As we have said before, it seems hardly a week goes by without an announcement of another security weakness found in Adobe Flash. This week we discuss two.
HTML5 was supposed to replace Adobe Flash. The goal was to have a standard that browser designers could use to process video without having to rely on 3rd-party software for that. But for different reasons, most sites still use Flash. Steve Jobs at Apple famously wrote in 2010 that he would not allow Flash onto the iPhone or iPad. He later backtracked, in part because of the threat of anti-competitive litigation. Plus website owners whose videos would no longer work complained in large numbers.
The Flash Player is built into most browsers. For example in Google Chrome you can type chrome://plugins/ and you will see something like:
Adobe Flash Player - Version: 22.214.171.124
Shockwave Flash 24.0 r0
The two new exploits are CVE-2016-4117 Flash Zero-Day Exploited in the Wild and CVE-2016-1019 A New Flash Exploit Included in Magnitude Exploit Kit, reports FireEye. Those vulnerabilities are in version 126.96.36.199 and and 188.8.131.52 and older. They have been fixed by Adobe.
Adobe thanked the security researcher @kafeine for finding the second one. It is related to some of the hacking techniques leaked to WikiPedia by The Italian Team, author of million dollar exploits sold to governments and others.
This Flash exploit is embedded in a Microsoft Word document. This exploit is a memory leakage problem. The hackers have studied Adobe Flash very well, because they figured out how to extend an object in Flash and then add their own methods.
For non-programmers, that means, suppose you have an object Ball. To make a Volley Ball object you would extend Ball. That lets you add new functions and fields that a Volley Ball would need that a generic Ball might not. What the hackers did in this case was overload a function, meaning implement one with the same name as Adobe was using. Then they effectively overwrote the logic in Adobe Flash.
The approach then is to corrupt memory where Flash is pointing to make the addressable space larger. Then the hacker can change the program flow in Flash to execute instructions they write there. In this case, this causes Flash to download further malware from the hacker’s website thus installing more software to take over the user’s machine and install ransomware or other software they can operate via remote control.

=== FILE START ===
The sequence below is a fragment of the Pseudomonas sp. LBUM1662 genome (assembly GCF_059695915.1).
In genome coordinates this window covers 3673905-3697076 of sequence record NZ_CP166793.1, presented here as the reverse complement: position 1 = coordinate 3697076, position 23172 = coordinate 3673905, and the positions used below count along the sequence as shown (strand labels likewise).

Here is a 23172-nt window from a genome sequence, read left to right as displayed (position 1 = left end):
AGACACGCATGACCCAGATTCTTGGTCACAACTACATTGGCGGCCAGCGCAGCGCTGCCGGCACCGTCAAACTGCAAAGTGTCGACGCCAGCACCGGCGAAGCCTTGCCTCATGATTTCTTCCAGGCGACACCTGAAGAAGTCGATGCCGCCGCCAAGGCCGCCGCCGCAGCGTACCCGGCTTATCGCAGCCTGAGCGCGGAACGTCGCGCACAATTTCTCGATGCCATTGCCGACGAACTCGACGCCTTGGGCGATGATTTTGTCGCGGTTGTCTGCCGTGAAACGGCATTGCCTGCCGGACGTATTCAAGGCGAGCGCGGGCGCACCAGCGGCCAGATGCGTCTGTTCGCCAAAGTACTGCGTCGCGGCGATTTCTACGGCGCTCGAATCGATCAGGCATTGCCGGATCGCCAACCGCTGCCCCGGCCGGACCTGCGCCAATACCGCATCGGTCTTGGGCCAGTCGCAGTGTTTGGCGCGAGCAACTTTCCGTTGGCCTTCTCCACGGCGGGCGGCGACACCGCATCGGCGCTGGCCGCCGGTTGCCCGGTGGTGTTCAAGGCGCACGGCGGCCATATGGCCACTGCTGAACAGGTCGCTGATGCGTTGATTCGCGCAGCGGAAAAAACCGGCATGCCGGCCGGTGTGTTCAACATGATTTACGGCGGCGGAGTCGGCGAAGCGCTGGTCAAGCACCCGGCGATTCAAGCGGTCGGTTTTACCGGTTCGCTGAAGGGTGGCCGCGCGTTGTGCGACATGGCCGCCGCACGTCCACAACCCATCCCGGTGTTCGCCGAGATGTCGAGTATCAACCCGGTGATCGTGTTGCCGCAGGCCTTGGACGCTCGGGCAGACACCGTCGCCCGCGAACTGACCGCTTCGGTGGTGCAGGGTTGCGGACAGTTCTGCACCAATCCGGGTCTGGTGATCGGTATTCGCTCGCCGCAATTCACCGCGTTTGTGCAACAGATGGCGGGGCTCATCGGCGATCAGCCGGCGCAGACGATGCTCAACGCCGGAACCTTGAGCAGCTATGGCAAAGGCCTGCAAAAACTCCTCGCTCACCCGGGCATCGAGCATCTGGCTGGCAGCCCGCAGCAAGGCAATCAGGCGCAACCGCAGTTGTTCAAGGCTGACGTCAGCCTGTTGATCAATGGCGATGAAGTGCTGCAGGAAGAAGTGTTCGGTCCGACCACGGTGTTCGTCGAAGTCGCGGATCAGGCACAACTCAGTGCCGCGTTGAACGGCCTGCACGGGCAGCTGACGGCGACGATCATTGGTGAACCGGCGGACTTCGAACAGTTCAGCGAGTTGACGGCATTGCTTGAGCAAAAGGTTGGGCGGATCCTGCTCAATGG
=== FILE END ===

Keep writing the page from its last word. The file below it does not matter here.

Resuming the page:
FireEye says that Windows software developers can protect their apps from some of these types of exploits by downloading and installing the Windows Enhanced Mitigation Experience Toolkit (EMET). That works for almost every version of Windows, including Windows 10. FireEye recommends that Adobe used that.
Microsoft says of EMET, “EMET anticipates the most common actions and techniques adversaries might use in compromising a computer, and helps protect by diverting, terminating, blocking, and invalidating those actions and techniques.”
Like the exploit above, this one also attacks memory allocation problems. Flash is a .so (Linux) or .dll (Windows) subroutine that is written in C or C++ language. That language requires the programmer to allocated and keep track of objects in memory and their address. Java and other programming languages do not allow the programmer to directly access memory like that. So they do not have these kinds of issues.
The buffer overflow attack is launched via the Magnitude Exploit Kit, which is exactly the kind of hacking tools that The Italian Team and other cyber espionage firms sell.
The hack targets any operating system that runs Adobe Flash in the browser. It does not matter if it is Windows or Ubuntu or other, as the target, Adobe Flash, is loaded by the browser and thus not part of the OS.